Hello everyone, and welcome back to another installment of Bat Signal, my ongoing quest to read every issue of Detective Comics in random order and with very little context. And let me tell you, today’s story is a whole lot more interesting than that cover would lead you to believe. We’ve certainly learned by now that covers from the Golden Age often don’t do a very good job at showing you what’s going to be in the issue, which is usually a disappointment. But today’s story benefits greatly from this phenomenon, because this may be the dullest cover to an issue of Detective Comics that I’ve ever seen. Although I do like the hubris in the statement “still your favorite comics magazine!” But don’t worry about any of that, because we get to see Batman bust some ghosts in this comic, so all is well in the universe.
The issue starts off in the home of Gotham City district attorney Robert Pierce, who is going over a brief when something startling happens. He ends up running out of his apartment and loudly tells the people outside that he’s just seen the ghost of a man recently executed named Rifle Rafferty. And he’s not the only one, because we then see a Judge Whipple being visited by the specter of Rifle Rafferty, who threatens to haunt the judge for executing an innocent man. This obviously terrifies both men, and the race to police headquarters to get Commissioner Gordon to help. He sets off the Bat Signal, summoning the Dynamic Duo. And they’re immediately condescending. Batman explains to this group of adults that ghosts aren’t real, and does little to dissuade them. And it doesn’t help that the story got out and the newspapers heard, whipping Gotham into a frenzy. But Bruce is confident that ghosts aren’t real, and goes about his life. Until he and Dick go see a performance of Macbeth, where the audience gets a surprise visitor.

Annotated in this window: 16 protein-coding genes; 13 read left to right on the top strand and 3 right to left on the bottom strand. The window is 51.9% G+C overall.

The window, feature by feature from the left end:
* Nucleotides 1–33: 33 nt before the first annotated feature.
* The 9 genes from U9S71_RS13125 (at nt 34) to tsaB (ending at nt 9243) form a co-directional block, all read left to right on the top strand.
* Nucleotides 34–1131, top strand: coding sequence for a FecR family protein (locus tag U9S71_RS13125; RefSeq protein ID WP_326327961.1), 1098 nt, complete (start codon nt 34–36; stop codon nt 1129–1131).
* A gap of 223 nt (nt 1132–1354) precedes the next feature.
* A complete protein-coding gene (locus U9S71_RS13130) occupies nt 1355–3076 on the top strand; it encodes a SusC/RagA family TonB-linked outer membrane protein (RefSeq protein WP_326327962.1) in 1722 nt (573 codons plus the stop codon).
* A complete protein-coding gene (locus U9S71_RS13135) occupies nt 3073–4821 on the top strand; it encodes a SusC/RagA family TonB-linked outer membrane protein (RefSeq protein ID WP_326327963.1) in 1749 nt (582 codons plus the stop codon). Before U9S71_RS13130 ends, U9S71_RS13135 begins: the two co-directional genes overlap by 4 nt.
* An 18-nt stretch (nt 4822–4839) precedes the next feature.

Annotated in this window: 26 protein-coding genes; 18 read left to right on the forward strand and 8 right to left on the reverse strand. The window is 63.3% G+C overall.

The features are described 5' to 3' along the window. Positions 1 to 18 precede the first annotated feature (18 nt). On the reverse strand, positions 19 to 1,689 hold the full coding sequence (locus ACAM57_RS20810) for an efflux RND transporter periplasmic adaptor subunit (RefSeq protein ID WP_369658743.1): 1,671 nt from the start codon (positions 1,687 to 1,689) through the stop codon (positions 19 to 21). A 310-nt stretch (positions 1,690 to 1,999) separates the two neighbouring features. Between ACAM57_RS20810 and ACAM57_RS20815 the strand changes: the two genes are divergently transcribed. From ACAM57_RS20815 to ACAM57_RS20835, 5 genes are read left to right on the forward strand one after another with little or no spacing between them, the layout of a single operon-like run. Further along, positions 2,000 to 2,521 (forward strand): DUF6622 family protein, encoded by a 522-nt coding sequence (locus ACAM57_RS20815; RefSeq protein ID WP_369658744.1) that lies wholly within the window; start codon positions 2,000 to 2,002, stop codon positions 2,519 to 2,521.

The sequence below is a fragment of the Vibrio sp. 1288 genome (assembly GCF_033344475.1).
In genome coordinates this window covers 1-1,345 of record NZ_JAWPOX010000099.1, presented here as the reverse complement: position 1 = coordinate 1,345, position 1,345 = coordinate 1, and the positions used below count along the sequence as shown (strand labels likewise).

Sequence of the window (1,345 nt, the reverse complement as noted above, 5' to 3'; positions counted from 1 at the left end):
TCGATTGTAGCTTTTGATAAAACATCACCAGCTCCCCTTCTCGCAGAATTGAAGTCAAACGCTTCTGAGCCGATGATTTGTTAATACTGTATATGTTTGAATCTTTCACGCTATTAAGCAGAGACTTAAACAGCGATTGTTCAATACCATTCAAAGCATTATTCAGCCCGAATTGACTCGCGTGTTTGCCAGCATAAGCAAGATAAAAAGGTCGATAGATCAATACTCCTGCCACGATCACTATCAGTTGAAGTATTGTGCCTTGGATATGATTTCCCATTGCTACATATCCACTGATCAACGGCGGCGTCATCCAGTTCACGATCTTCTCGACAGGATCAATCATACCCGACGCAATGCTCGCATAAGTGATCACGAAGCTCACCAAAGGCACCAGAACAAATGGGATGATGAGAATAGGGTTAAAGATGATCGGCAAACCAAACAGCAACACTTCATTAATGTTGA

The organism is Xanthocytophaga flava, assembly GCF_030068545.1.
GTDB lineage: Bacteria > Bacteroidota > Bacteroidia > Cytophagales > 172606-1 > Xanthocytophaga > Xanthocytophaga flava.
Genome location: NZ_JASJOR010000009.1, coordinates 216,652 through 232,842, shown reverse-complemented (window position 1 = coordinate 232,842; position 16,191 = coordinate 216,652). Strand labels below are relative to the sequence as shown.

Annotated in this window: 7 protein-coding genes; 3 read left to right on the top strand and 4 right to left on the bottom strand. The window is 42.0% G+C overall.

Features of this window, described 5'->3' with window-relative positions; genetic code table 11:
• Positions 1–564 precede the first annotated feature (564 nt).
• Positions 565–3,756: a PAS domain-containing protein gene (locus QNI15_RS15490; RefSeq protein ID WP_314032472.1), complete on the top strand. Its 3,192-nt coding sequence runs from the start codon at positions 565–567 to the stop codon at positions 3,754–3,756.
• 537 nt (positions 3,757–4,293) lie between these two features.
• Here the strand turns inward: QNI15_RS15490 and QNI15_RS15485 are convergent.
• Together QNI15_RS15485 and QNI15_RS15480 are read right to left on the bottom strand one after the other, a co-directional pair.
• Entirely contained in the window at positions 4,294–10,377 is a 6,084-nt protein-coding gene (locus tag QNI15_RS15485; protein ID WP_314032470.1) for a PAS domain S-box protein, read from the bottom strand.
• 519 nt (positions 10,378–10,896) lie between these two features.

Yep, the ghost has shown up at this performance. And he’s much more talkative this time, loudly announcing to the crowd that a gang is robbing a nearby bank. Bruce finds this a little odd, and he and Dick sneak out to investigate as Batman and Robin. And, sure enough, there are people robbing the bank, and they’re able to stop them. Batman’s not quite sure what to make of this, but chock it up to a coincidence. However, that gets harder when the ghost continues to appear around Gotham, telling people about impending crimes. But, throughout it all Batman remains confident that it’s a scam, and tells people that until the ghost makes it into the Batcave, whose location no one knows, he won’t be convinced.
But Batman does keep taking advantage of the ghost’s inside knowledge of the criminal underbelly of Gotham. So when the ghost says that some criminals are stealing a precious artifact from a local amusement park, Batman and Robin go check it out. And, sure enough, some criminals are getting ready to steal some random tapestry. Batman scares them off, and when they get back to the Batcave they hang the tapestry up and find a message written in invisible ink on the tapestry telling them the location of a payroll robbery. So Batman and Robin return the stolen money to Commissioner Gordon, and find that they have a surprise visitor.